Whether you are installing new equipment or retrofitting an existing facility, make sure your industrial systems use the latest in controls technology, from user friendly interfaces and remote monitoring capabilities, and with the capacity to meet a range of variable operational demands, while limiting operator oversight.

For a successful controls system overhaul, it is best practice to make sure the equipment manufacturer conducts a full controls test before shipment, adjusting and tuning based on required setpoint temperatures and predetermined process variable ranges and inlet values. In addition, once installed, thorough in-field testing should be performed to ensure all critical targets are still met.

Every industrial process application, across industries, has unique challenges and specific operating parameters. The best way to ensure the most efficient and safe operations of your production lines and thermal processing equipment is to invest in a robust quality controls system.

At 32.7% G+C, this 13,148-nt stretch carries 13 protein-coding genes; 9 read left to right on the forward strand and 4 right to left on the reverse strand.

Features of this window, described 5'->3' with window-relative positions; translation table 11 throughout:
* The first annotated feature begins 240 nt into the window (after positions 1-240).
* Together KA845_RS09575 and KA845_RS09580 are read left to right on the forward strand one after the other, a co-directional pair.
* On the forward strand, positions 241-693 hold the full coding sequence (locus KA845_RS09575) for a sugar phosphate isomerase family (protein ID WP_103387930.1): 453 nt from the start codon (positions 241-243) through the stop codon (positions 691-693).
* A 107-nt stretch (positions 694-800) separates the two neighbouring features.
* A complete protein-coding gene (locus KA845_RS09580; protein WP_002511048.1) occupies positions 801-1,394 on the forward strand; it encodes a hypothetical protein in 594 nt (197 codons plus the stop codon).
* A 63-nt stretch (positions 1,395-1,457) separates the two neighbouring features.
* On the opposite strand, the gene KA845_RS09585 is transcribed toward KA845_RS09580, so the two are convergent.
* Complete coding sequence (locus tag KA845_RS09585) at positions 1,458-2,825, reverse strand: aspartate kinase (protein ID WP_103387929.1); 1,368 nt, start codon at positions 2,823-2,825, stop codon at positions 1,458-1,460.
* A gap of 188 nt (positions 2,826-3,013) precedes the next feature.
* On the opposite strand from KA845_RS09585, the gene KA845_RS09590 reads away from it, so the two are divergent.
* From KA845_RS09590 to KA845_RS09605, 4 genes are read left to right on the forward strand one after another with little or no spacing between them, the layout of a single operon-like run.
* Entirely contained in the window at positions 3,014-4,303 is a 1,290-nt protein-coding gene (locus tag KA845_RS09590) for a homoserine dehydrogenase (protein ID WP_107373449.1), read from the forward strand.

About the author

Tasha Jamaluddin is managing director of Epcon Industrial Systems, LP, and is widely published with technical expertise across industrial applications. She is a graduate of Harvard Business School (OPM Class 51) with a Master’s Degree from NYU, a certified LEED, AP with the US Green Building Council , and OSHA 30 Certified in General Industry Safety. She is currently serving her third charter for the Environmental Technology Trade Advisory Committee (ETTAC) to the U.S. Department of Commerce as Chair of the Climate Change Mitigation and Resilience Subcommittee.